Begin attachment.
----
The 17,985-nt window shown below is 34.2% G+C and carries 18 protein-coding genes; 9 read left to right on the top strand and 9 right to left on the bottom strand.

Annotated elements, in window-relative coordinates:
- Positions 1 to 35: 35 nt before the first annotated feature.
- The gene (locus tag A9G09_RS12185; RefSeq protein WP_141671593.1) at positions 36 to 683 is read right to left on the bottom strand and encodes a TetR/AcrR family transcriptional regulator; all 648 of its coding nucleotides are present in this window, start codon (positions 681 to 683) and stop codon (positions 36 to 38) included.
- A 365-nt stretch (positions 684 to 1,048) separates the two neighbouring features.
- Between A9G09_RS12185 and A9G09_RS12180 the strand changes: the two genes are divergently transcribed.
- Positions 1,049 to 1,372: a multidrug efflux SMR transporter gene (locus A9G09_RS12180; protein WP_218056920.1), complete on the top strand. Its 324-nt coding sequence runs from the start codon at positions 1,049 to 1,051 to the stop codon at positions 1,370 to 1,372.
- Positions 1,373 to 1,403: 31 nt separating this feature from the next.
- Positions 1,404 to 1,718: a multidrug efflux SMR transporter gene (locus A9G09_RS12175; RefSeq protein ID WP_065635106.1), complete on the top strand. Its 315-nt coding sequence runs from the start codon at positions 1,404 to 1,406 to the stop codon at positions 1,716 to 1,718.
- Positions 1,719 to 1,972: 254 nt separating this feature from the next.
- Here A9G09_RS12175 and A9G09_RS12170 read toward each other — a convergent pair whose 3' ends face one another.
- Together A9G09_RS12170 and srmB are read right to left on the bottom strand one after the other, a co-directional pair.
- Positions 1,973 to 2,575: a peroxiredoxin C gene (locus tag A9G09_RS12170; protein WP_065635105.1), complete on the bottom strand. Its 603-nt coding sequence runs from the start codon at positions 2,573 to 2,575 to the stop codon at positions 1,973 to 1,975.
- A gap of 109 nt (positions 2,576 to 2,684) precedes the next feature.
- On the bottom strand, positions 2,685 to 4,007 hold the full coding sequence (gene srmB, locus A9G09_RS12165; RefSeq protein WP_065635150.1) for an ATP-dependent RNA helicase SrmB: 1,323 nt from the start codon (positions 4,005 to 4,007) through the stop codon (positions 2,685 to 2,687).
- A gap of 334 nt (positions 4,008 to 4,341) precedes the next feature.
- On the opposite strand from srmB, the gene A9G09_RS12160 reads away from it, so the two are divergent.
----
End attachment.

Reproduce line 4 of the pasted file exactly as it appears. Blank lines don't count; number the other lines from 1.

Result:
- The gene (locus tag A9G09_RS12185; RefSeq protein WP_141671593.1) at positions 36 to 683 is read right to left on the bottom strand and encodes a TetR/AcrR family transcriptional regulator; all 648 of its coding nucleotides are present in this window, start codon (positions 681 to 683) and stop codon (positions 36 to 38) included.